Silas Walker, Deseret News

REPORT – The Capitol in Salt Lake City is photographed on Friday, January 25, 2019.

SALT LAKE CITY – Lindsay Waldrop knows the location of each Taco Bell and Taco Time on all the routes that she commonly follows with her 17-year-old autistic son.
She told the members of Utah Senate Business and Labor Committee On Wednesday, his son became violent when he did not ask to eat on demand, even in the middle of the night. But because of the applied analysis of ongoing behavior, a type of therapy to help people with autism spectrum disorders, Waldrop now derives it by grumbling a little bit about his son when the tacos are not provided.

"It's a job that changes our lives," said Waldrop, adding that the insurance had never covered his son's treatment.
SB95, proposed by Senator Curt Bramble, R-Provo, on Wednesday, aims to require that some health insurance plans in Utah cover behavioral treatments for people with autism spectrum disorders, regardless of their age and number hours of treatment need.
"If we do not give them the skills and treatment that are applicable to them, they grow up and simply do not have the tools to become an adult adult," said Senate Minority Leader Karen Mayne of D -West Valley City. She said that treatment not only helps people with autism, but also their families and society.
The bill would remove the caps appearing in the current law stipulating that insurance plans must cover applied behavior analysis therapies for patients aged 2 to 10 years, as well as the number of people in the family. hours of benefit plans related to treatment, which is currently 600 hours.
Kelly Atkinson, executive director of the Utah Health Insurance Association, said the law applies to only 24 percent of Utah's insured, with the majority of the state's residents being insured by vast unregulated plans governed by the federal government. He added that the cost of mandatory coverage would be passed on to consumers.
Private insurers, such as SelectHealth of Intermountain Healthcare and Regence BlueCross BlueShield of Utah, have already chosen to cover the service "because that's the right thing to do," Bramble said.
However, Todd Kaiser, Insurance Commissioner of Utah, told the committee that if SB95 was passed, a provision of the Affordable Care Act would require the state to repay about $ 800,000 to insurance companies for having imposed a specific coverage.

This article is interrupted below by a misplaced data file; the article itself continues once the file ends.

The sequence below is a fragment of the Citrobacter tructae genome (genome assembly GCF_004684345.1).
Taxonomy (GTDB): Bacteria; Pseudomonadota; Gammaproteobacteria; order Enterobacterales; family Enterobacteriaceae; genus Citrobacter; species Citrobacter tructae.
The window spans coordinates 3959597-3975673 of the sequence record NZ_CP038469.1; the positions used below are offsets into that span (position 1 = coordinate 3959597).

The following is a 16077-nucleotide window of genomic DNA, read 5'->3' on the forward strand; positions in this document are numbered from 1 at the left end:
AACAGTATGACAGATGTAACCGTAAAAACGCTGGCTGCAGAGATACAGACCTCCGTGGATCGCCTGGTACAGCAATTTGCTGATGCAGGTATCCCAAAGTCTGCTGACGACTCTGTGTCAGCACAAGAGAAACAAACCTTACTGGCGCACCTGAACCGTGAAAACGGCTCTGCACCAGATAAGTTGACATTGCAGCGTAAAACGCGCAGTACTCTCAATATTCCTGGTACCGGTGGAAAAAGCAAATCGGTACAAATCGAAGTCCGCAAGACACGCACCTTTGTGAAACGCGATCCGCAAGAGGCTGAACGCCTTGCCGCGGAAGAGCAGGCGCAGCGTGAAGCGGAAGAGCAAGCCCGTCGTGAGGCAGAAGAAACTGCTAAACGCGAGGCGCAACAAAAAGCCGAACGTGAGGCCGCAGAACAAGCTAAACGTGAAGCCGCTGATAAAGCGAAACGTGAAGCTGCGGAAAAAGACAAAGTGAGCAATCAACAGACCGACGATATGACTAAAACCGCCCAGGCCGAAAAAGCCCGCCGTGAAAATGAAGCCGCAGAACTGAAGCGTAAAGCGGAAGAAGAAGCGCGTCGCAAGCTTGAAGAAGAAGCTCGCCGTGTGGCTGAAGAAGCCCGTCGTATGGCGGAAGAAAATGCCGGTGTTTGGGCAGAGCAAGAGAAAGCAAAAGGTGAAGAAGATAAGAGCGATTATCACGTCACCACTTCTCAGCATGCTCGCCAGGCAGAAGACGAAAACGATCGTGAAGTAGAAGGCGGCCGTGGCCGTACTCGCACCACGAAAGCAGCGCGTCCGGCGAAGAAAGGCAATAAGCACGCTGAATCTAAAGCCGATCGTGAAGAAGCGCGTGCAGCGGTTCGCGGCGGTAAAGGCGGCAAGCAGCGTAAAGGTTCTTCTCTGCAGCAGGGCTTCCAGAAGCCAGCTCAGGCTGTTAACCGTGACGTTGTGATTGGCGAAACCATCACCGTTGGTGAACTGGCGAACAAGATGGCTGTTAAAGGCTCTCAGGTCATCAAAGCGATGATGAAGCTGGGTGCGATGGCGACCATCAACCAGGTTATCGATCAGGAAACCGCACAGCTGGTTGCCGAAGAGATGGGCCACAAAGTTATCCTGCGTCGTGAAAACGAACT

"If this is done after 2012, the state must pay," said Kaiser, adding that the bill would have a substantial budget that should also be incorporated into the state budget.
The age limits set by the regulations in place have been problematic for families in Utah, particularly in financial terms. According to the US Centers for Disease Control and Prevention, one in every 44 children in Utah falls somewhere in the spectrum of autism disorders, one of the most prevalent prevalence rates. the highest in the country.
"We are not experts in medicine or autism, or even our own son," said Ed Lamb, whose 8-year-old son is autistic. "We made sacrifices to keep him on ABA treatment."
Cheryl Brayton may be someone who knows better than anyone the difference that proper treatment can have for autism spectrum disorders. His 20-year-old son, David Brayton, spent the rest of his life on the edge of emerging therapies, forced to stay in a public school with limited services.
"The public school was a nightmare for him," Cheryl Brayton told lawmakers. "Since we are at the Utah Autism Academy, using the ABA method, it has made giant strides."
David Brayton learned to use the restroom alone, to do grocery shopping, to ask for help finding items and to prepare his own meal, his mother explained.
"If ABA stopped for him, he would decline quickly," she said.

According to Cheryl Brayton, the funds spent on effective treatment are far less than the projected expenses of living in an assisted living center.

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"I'm really tired of people who say kids (with autism) can not progress beyond the age of 8," Waldrop said. His son is following an ABA treatment since the age of 13 and the family has been fighting for it, "even though it's just to help families get older. the future.Other families fought for what we have now. "
"It is very important that these children have access to these services," she said.
The committee unanimously approved Bramble's bill on Wednesday and is now moving to the Senate as a whole.